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Uzbek Women Hide In Osh Basement As Humanitarian Disaster Looms On Border


An ethnic Uzbek woman on June 16 carries her child past homes destroyed during the clashes in her village, Kyr-Aryk in the Osh region.
An ethnic Uzbek woman on June 16 carries her child past homes destroyed during the clashes in her village, Kyr-Aryk in the Osh region.
Nigora and three of her friends -- all women from Uzbekistan in their 20s -- have been hiding in the Osh basement of a Kyrgyz friend for days as ethnic violence raged around them in southern Kyrgyzstan.

After a sleepless night of explosions outside and a morning punctuated by the clatter of automatic gunfire, they told RFE/RL's Uzbek Service that they are still too frightened to go outside -- even for food.

The women, who asked that their real names not be published, fled their homes in Uzbekistan last year amid a heightened crackdown there against devout Muslims. Now they want to go back to Uzbekistan.

Nigora said that neither the embassy of Uzbekistan nor the United Nations is able to help them. She said UN workers have offered to inform Kyrgyz soldiers about their location. But the women have declined that offer.

Nigora told RFE/RL that they are most afraid of the Kyrgyz soldiers with whom they have spoken by telephone. She said that those soldiers had insisted that safe passage would only come at a high price.

"To take us out of here and safely to the border, they have asked for $2,000 each," Nigora said, adding that she has friends from Tajikistan who've paid $500 each for such unofficial escorts. "They explained the high price by the fact that we are all women and [our friends] were men. Because all Uzbek girls are being raped at the moment, they explained that for this price they will guarantee that not only we will not be killed, but we will be taken to the border safely."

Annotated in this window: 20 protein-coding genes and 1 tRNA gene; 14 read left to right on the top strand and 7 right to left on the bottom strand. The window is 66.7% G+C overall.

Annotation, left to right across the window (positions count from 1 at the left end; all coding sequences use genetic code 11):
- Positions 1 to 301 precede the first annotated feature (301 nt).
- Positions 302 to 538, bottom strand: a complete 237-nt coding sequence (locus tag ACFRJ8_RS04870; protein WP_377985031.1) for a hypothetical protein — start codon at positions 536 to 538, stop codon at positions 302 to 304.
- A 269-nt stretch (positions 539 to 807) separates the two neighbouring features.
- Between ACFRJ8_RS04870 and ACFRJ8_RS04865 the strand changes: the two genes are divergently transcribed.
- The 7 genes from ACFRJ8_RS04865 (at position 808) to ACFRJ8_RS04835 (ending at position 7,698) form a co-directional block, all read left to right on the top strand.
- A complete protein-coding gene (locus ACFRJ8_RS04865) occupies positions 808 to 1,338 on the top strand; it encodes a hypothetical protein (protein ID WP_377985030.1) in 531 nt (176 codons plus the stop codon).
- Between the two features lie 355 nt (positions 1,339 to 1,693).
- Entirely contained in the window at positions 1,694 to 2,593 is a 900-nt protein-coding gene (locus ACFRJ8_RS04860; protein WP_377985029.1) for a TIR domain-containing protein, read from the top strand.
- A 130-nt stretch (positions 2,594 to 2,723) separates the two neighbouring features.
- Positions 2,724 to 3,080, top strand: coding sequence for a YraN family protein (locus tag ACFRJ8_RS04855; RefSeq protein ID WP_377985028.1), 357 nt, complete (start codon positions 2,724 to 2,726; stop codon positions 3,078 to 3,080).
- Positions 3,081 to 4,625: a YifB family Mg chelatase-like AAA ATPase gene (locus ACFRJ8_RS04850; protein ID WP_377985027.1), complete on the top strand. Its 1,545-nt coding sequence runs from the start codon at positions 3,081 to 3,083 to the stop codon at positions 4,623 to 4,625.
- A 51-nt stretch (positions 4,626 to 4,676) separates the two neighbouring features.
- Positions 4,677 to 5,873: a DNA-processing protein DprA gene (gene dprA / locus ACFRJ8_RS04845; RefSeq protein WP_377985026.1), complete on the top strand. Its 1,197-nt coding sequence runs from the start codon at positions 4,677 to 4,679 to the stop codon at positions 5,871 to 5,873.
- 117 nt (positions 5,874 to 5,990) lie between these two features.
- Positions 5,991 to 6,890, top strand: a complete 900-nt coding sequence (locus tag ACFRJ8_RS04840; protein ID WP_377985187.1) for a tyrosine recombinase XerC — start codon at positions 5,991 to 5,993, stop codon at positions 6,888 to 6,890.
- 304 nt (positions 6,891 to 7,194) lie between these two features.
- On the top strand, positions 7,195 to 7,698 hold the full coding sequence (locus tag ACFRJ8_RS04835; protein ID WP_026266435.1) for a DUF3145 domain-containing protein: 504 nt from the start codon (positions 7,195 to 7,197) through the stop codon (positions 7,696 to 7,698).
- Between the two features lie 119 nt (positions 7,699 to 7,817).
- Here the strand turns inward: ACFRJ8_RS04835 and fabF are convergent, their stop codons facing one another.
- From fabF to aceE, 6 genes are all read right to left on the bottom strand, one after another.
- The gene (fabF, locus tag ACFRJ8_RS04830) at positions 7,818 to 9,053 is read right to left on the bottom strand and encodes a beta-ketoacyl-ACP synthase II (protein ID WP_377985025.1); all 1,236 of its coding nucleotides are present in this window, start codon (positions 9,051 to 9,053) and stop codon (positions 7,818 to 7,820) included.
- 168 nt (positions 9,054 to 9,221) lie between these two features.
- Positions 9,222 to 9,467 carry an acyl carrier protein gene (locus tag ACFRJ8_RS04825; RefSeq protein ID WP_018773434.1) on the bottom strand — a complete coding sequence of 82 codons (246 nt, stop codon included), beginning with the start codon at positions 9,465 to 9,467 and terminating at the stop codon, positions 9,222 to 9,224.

Dozens of ethnic Uzbeks related similar stories to RFE/RL about trying to reach the relative safety of the border area -- including a group that had asked local authorities to organize safe passage for them on June 15.

Two buses eventually arrived with men in Kyrgyz military uniforms pledging to take women, children, and the injured to the Dostlik border crossing.

But instead of taking those people to the border, the bus drove them to Kurmanjan Dodhoh, a village near Osh, where they were locked up in a building "as hostages," according to relatives. Ethnic Uzbek men who sent their wives and children on those buses are now being told that they must pay thousands of dollars for their release.

RFE/RL could not confirm whether the alleged hostage takers were Kyrgyz army troops. But in one case, an ethnic Uzbek girl was freed after her family paid $500 to the same uniformed men who had promised to take her safely to the border.

'Piles Of Corpses'

Thousands of ethnic Uzbek families in southern Kyrgyzstan have fled into neighboring Uzbekistan since clashes erupted there last week. Kyrgyzstan's south straddles the densely populated Ferghana Valley, which includes large numbers of ethnic Kyrgyz, Uzbeks, and Tajiks.